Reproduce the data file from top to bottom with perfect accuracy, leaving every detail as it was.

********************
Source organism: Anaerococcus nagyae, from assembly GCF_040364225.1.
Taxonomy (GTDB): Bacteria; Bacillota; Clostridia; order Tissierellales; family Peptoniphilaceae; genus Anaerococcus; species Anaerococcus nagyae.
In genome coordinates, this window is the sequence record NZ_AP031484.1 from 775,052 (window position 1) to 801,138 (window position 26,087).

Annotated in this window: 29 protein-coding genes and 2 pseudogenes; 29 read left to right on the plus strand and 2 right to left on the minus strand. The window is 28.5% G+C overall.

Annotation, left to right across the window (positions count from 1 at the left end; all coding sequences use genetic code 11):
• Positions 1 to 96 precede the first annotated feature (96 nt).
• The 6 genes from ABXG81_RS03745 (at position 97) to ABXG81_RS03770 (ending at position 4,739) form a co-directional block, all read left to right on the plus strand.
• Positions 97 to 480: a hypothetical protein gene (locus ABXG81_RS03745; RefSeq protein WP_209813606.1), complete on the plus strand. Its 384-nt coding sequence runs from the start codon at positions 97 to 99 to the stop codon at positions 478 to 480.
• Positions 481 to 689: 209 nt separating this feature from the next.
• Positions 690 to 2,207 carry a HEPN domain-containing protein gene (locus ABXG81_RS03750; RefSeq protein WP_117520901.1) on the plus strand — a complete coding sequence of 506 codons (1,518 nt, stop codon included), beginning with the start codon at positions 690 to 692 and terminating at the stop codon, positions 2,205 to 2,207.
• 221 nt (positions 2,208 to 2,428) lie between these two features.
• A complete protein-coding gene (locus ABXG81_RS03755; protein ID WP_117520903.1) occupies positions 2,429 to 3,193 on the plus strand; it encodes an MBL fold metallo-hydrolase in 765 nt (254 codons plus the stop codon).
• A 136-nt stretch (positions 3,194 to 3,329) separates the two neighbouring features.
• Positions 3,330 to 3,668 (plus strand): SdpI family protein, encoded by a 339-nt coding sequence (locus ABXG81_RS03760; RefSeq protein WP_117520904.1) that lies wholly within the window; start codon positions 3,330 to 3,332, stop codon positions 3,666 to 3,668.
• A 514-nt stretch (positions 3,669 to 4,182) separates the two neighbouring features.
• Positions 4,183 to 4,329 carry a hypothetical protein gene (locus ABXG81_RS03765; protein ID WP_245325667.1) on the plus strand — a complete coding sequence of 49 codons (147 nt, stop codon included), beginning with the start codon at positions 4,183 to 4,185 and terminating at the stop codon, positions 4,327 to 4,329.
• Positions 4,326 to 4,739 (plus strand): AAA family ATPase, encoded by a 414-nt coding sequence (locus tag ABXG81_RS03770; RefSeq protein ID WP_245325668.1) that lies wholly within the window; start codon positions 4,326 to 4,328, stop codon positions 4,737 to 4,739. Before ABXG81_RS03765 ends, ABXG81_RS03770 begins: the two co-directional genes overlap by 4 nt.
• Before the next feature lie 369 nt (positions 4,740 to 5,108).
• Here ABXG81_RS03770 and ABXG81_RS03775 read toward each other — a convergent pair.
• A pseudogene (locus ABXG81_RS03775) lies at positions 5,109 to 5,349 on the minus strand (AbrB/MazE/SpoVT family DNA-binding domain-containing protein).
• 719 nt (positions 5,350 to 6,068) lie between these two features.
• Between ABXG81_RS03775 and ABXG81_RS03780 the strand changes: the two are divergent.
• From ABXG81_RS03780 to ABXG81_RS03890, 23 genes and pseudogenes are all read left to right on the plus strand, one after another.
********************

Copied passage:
Source organism: Anaerococcus nagyae, from assembly GCF_040364225.1.
Taxonomy (GTDB): Bacteria; Bacillota; Clostridia; order Tissierellales; family Peptoniphilaceae; genus Anaerococcus; species Anaerococcus nagyae.
In genome coordinates, this window is the sequence record NZ_AP031484.1 from 775,052 (window position 1) to 801,138 (window position 26,087).

Annotated in this window: 29 protein-coding genes and 2 pseudogenes; 29 read left to right on the plus strand and 2 right to left on the minus strand. The window is 28.5% G+C overall.

Annotation, left to right across the window (positions count from 1 at the left end; all coding sequences use genetic code 11):
• Positions 1 to 96 precede the first annotated feature (96 nt).
• The 6 genes from ABXG81_RS03745 (at position 97) to ABXG81_RS03770 (ending at position 4,739) form a co-directional block, all read left to right on the plus strand.
• Positions 97 to 480: a hypothetical protein gene (locus ABXG81_RS03745; RefSeq protein WP_209813606.1), complete on the plus strand. Its 384-nt coding sequence runs from the start codon at positions 97 to 99 to the stop codon at positions 478 to 480.
• Positions 481 to 689: 209 nt separating this feature from the next.
• Positions 690 to 2,207 carry a HEPN domain-containing protein gene (locus ABXG81_RS03750; RefSeq protein WP_117520901.1) on the plus strand — a complete coding sequence of 506 codons (1,518 nt, stop codon included), beginning with the start codon at positions 690 to 692 and terminating at the stop codon, positions 2,205 to 2,207.
• 221 nt (positions 2,208 to 2,428) lie between these two features.
• A complete protein-coding gene (locus ABXG81_RS03755; protein ID WP_117520903.1) occupies positions 2,429 to 3,193 on the plus strand; it encodes an MBL fold metallo-hydrolase in 765 nt (254 codons plus the stop codon).
• A 136-nt stretch (positions 3,194 to 3,329) separates the two neighbouring features.
• Positions 3,330 to 3,668 (plus strand): SdpI family protein, encoded by a 339-nt coding sequence (locus ABXG81_RS03760; RefSeq protein WP_117520904.1) that lies wholly within the window; start codon positions 3,330 to 3,332, stop codon positions 3,666 to 3,668.
• A 514-nt stretch (positions 3,669 to 4,182) separates the two neighbouring features.
• Positions 4,183 to 4,329 carry a hypothetical protein gene (locus ABXG81_RS03765; protein ID WP_245325667.1) on the plus strand — a complete coding sequence of 49 codons (147 nt, stop codon included), beginning with the start codon at positions 4,183 to 4,185 and terminating at the stop codon, positions 4,327 to 4,329.
• Positions 4,326 to 4,739 (plus strand): AAA family ATPase, encoded by a 414-nt coding sequence (locus tag ABXG81_RS03770; RefSeq protein ID WP_245325668.1) that lies wholly within the window; start codon positions 4,326 to 4,328, stop codon positions 4,737 to 4,739. Before ABXG81_RS03765 ends, ABXG81_RS03770 begins: the two co-directional genes overlap by 4 nt.
• Before the next feature lie 369 nt (positions 4,740 to 5,108).
• Here ABXG81_RS03770 and ABXG81_RS03775 read toward each other — a convergent pair.
• A pseudogene (locus ABXG81_RS03775) lies at positions 5,109 to 5,349 on the minus strand (AbrB/MazE/SpoVT family DNA-binding domain-containing protein).
• 719 nt (positions 5,350 to 6,068) lie between these two features.
• Between ABXG81_RS03775 and ABXG81_RS03780 the strand changes: the two are divergent.
• From ABXG81_RS03780 to ABXG81_RS03890, 23 genes and pseudogenes are all read left to right on the plus strand, one after another.